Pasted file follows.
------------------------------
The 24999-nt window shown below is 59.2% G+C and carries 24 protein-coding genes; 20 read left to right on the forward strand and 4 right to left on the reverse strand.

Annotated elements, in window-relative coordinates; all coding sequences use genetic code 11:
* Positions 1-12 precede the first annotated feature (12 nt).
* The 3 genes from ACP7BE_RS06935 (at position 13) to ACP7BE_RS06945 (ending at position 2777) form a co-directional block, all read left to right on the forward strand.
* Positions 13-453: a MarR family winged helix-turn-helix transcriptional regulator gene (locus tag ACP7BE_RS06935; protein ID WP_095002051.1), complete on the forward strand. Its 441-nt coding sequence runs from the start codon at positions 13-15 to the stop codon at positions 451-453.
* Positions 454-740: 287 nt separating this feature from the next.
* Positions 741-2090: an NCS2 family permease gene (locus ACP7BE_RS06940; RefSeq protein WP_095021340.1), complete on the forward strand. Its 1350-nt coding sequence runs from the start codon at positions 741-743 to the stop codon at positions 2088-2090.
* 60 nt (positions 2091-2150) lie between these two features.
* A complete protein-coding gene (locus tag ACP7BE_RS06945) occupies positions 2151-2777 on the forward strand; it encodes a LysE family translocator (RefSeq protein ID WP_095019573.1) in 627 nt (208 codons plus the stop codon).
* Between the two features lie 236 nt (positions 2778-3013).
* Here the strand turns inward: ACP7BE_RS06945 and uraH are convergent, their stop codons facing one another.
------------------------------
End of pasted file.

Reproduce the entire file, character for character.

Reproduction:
The 24999-nt window shown below is 59.2% G+C and carries 24 protein-coding genes; 20 read left to right on the forward strand and 4 right to left on the reverse strand.

Annotated elements, in window-relative coordinates; all coding sequences use genetic code 11:
* Positions 1-12 precede the first annotated feature (12 nt).
* The 3 genes from ACP7BE_RS06935 (at position 13) to ACP7BE_RS06945 (ending at position 2777) form a co-directional block, all read left to right on the forward strand.
* Positions 13-453: a MarR family winged helix-turn-helix transcriptional regulator gene (locus tag ACP7BE_RS06935; protein ID WP_095002051.1), complete on the forward strand. Its 441-nt coding sequence runs from the start codon at positions 13-15 to the stop codon at positions 451-453.
* Positions 454-740: 287 nt separating this feature from the next.
* Positions 741-2090: an NCS2 family permease gene (locus ACP7BE_RS06940; RefSeq protein WP_095021340.1), complete on the forward strand. Its 1350-nt coding sequence runs from the start codon at positions 741-743 to the stop codon at positions 2088-2090.
* 60 nt (positions 2091-2150) lie between these two features.
* A complete protein-coding gene (locus tag ACP7BE_RS06945) occupies positions 2151-2777 on the forward strand; it encodes a LysE family translocator (RefSeq protein ID WP_095019573.1) in 627 nt (208 codons plus the stop codon).
* Between the two features lie 236 nt (positions 2778-3013).
* Here the strand turns inward: ACP7BE_RS06945 and uraH are convergent, their stop codons facing one another.